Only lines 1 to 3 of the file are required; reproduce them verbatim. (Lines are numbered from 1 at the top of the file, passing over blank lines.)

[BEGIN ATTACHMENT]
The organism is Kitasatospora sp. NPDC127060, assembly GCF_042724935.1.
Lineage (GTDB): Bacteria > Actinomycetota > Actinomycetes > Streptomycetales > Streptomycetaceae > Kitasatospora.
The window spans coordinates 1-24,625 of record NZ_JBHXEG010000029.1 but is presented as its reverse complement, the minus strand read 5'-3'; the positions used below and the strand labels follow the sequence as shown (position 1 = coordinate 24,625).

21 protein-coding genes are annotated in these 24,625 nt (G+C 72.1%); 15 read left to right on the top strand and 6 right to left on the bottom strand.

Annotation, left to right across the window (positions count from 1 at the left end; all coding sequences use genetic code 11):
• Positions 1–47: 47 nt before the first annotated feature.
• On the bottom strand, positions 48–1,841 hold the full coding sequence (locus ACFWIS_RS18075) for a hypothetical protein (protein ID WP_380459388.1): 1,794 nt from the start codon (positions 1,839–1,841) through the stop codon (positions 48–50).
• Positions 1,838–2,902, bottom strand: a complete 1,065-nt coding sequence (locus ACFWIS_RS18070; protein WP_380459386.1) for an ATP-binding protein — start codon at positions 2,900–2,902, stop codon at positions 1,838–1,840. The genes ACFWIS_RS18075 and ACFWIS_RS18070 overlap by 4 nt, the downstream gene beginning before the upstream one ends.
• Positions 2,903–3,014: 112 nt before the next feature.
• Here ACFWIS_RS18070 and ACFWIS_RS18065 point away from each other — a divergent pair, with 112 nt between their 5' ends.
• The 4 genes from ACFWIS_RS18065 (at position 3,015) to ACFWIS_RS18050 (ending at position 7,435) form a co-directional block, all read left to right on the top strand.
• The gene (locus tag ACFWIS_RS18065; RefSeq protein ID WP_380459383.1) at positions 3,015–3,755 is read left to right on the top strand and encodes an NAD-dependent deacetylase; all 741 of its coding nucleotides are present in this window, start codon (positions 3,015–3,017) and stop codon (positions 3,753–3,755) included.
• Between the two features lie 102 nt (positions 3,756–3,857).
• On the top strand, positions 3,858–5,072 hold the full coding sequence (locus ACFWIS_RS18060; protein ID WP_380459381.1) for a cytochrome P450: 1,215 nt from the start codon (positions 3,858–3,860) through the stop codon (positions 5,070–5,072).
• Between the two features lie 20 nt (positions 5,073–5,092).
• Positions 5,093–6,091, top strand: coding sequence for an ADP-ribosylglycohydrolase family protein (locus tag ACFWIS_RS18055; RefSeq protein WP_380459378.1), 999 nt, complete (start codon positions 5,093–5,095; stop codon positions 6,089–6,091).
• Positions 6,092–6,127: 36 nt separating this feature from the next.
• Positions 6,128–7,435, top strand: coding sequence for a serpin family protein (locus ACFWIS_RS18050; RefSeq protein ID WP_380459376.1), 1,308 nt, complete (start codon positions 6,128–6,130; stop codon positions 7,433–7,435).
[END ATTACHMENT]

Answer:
The organism is Kitasatospora sp. NPDC127060, assembly GCF_042724935.1.
Lineage (GTDB): Bacteria > Actinomycetota > Actinomycetes > Streptomycetales > Streptomycetaceae > Kitasatospora.
The window spans coordinates 1-24,625 of record NZ_JBHXEG010000029.1 but is presented as its reverse complement, the minus strand read 5'-3'; the positions used below and the strand labels follow the sequence as shown (position 1 = coordinate 24,625).